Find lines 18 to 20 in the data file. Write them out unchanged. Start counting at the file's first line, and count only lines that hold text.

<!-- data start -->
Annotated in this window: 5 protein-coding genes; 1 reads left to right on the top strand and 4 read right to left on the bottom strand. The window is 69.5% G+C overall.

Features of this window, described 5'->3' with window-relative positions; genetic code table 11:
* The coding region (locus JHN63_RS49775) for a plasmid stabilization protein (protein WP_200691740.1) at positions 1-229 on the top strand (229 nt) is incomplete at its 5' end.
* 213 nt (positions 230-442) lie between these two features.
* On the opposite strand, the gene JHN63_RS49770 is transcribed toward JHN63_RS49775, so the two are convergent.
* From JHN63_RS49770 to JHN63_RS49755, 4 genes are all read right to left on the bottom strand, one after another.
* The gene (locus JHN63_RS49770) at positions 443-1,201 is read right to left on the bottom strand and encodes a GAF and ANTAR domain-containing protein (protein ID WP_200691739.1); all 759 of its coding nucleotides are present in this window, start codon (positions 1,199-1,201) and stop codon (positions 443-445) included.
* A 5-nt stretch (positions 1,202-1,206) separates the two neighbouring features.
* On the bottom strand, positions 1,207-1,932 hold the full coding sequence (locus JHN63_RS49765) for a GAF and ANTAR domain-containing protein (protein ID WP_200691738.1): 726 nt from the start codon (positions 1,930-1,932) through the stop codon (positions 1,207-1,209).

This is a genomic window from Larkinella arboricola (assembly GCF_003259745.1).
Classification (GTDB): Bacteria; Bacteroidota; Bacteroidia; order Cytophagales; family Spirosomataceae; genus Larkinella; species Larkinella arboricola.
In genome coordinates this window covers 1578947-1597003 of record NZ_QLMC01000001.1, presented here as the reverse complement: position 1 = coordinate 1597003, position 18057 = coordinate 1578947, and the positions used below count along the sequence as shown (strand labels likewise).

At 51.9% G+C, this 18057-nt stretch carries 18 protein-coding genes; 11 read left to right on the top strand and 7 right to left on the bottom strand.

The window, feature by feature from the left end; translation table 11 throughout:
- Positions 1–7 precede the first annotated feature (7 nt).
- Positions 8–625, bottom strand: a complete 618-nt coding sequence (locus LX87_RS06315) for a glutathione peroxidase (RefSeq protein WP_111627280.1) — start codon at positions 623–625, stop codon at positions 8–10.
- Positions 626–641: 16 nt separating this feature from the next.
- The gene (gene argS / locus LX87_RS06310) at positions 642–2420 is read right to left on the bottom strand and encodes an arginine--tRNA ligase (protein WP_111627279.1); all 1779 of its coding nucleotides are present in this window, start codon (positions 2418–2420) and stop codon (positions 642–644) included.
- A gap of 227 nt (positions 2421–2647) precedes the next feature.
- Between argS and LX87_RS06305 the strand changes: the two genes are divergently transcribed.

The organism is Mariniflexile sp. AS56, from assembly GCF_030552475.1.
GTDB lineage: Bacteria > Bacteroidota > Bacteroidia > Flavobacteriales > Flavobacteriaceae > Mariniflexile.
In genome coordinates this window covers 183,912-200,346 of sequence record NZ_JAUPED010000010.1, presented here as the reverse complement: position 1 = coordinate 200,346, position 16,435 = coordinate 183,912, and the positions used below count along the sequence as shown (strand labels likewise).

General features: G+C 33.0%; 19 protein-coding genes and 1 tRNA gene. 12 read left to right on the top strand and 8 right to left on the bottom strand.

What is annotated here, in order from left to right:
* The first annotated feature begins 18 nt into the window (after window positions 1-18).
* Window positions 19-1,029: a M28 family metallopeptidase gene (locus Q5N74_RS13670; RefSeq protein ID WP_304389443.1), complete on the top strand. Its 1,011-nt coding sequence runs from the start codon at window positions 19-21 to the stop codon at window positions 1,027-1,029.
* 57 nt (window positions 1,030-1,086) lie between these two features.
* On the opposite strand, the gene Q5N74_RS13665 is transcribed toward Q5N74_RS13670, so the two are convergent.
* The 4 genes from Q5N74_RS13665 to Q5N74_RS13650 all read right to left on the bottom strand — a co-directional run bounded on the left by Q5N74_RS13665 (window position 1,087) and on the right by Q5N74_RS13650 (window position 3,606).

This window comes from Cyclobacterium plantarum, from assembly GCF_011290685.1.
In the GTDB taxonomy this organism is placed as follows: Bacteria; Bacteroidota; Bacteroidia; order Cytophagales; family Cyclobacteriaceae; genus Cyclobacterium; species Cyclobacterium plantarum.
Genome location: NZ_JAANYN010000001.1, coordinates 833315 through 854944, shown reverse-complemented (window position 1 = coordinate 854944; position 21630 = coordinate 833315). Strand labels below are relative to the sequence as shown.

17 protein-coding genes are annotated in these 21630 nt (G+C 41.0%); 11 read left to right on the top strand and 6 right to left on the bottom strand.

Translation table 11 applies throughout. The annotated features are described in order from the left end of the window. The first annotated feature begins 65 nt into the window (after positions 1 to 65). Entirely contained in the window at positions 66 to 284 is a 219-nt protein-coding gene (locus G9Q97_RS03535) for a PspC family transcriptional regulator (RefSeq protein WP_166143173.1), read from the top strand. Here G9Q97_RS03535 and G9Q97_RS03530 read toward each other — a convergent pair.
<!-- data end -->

- The gene (gene argS / locus LX87_RS06310) at positions 642–2420 is read right to left on the bottom strand and encodes an arginine--tRNA ligase (protein WP_111627279.1); all 1779 of its coding nucleotides are present in this window, start codon (positions 2418–2420) and stop codon (positions 642–644) included.
- A gap of 227 nt (positions 2421–2647) precedes the next feature.
- Between argS and LX87_RS06305 the strand changes: the two genes are divergently transcribed.